There are also two National Youth League matches scheduled for Saturday in Gosford and Sydney, with all competitions subject to the same policies relating to player welfare.
The A-League and W-League do not have a firm policy relating to air quality – mostly because, until now, there has not been a requirement for one. In recent weeks, administrators have relied on the Asian Football Confederation’s guidelines but there are fears the threshhold is too high as it is designed for use across Asia, where pollution and smog is far more common.
“We’ve never needed a policy in this area,” said A-League chief Greg O’Rourke. “We’re monitoring it very closely, we are building a policy around it, we’re taking advice from experts and we’re liaising with the clubs and the PFA.”
Decisions around whether this weekend’s matches will proceed as planned will be made on the day. An air quality index of 200 or more is likely to lead to a postponement, O’Rourke said.
Current competition regulations include a catch-all provision for matches to be abandoned or paused when weather conditions are hazardous, but the A-League has been keeping tabs on air quality readings since the NSW bushfires first presented the issue.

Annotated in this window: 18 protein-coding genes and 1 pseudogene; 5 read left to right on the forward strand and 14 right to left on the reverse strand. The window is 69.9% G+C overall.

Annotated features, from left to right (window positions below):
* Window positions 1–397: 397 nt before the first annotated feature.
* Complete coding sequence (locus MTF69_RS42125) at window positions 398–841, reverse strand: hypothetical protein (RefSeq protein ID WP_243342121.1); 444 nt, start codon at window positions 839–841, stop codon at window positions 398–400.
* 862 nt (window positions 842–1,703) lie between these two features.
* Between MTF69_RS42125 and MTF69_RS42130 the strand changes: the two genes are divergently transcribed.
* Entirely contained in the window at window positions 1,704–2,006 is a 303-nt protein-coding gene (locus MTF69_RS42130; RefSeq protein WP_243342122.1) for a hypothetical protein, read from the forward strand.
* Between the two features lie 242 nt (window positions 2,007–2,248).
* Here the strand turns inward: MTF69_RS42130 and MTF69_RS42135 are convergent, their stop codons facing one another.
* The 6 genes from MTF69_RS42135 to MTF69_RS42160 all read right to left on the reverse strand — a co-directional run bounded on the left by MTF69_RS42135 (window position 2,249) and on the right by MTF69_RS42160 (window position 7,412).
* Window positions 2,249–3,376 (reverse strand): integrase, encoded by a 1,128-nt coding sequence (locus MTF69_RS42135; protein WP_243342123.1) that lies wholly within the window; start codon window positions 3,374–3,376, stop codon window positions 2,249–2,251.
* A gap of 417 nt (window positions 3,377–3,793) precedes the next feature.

Earlier this month, the Newcastle Jets had to reschedule training sessions because of the bushfire haze in the Hunter region.
Air quality was being monitored by football authorities prior to the men’s and women’s double-header at Bankwest Stadium two weeks ago – on that night the W-League fixture had to be briefly abandoned because of a passing thunderstorm, leading to a delayed kick-off for the A-League clash.
A spokesperson for PFA said the union had raised the matter with FFA to ensure a protocol was in place to track the air quality index this weekend.
“Clearly these are extraordinary circumstances that present unique health challenges and require coaches, clubs and anybody involved in hosting matches or training to exercise common sense,” the spokesperson said.
The A-League is also monitoring Sunday’s match between Adelaide United and the Newcastle Jets at Coopers Stadium, with a forecast temperature of 36 degrees at kick-off in Adelaide. A decision on whether kick-off will be delayed due to excessive heat is expected to be made on Friday.
Vince is a sports reporter for The Sydney Morning Herald.